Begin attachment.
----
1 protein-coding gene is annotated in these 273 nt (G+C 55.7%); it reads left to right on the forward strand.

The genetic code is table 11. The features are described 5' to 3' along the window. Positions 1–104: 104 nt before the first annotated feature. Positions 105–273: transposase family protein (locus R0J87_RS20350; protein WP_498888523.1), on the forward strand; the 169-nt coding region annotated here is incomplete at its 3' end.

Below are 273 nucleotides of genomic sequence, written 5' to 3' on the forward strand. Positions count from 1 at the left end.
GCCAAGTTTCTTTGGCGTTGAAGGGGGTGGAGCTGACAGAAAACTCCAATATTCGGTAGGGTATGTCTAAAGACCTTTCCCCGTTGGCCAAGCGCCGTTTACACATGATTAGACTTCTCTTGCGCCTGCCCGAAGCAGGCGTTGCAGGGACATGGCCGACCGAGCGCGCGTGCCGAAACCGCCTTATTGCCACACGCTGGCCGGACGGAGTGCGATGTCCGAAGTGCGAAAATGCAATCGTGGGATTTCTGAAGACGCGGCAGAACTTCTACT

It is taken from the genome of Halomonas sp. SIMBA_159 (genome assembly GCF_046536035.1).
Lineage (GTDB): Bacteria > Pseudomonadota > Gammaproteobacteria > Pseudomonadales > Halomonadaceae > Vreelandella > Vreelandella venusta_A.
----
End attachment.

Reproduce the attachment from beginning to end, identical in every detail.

1 protein-coding gene is annotated in these 273 nt (G+C 55.7%); it reads left to right on the forward strand.

The genetic code is table 11. The features are described 5' to 3' along the window. Positions 1–104: 104 nt before the first annotated feature. Positions 105–273: transposase family protein (locus R0J87_RS20350; protein WP_498888523.1), on the forward strand; the 169-nt coding region annotated here is incomplete at its 3' end.

Below are 273 nucleotides of genomic sequence, written 5' to 3' on the forward strand. Positions count from 1 at the left end.
GCCAAGTTTCTTTGGCGTTGAAGGGGGTGGAGCTGACAGAAAACTCCAATATTCGGTAGGGTATGTCTAAAGACCTTTCCCCGTTGGCCAAGCGCCGTTTACACATGATTAGACTTCTCTTGCGCCTGCCCGAAGCAGGCGTTGCAGGGACATGGCCGACCGAGCGCGCGTGCCGAAACCGCCTTATTGCCACACGCTGGCCGGACGGAGTGCGATGTCCGAAGTGCGAAAATGCAATCGTGGGATTTCTGAAGACGCGGCAGAACTTCTACT

It is taken from the genome of Halomonas sp. SIMBA_159 (genome assembly GCF_046536035.1).
Lineage (GTDB): Bacteria > Pseudomonadota > Gammaproteobacteria > Pseudomonadales > Halomonadaceae > Vreelandella > Vreelandella venusta_A.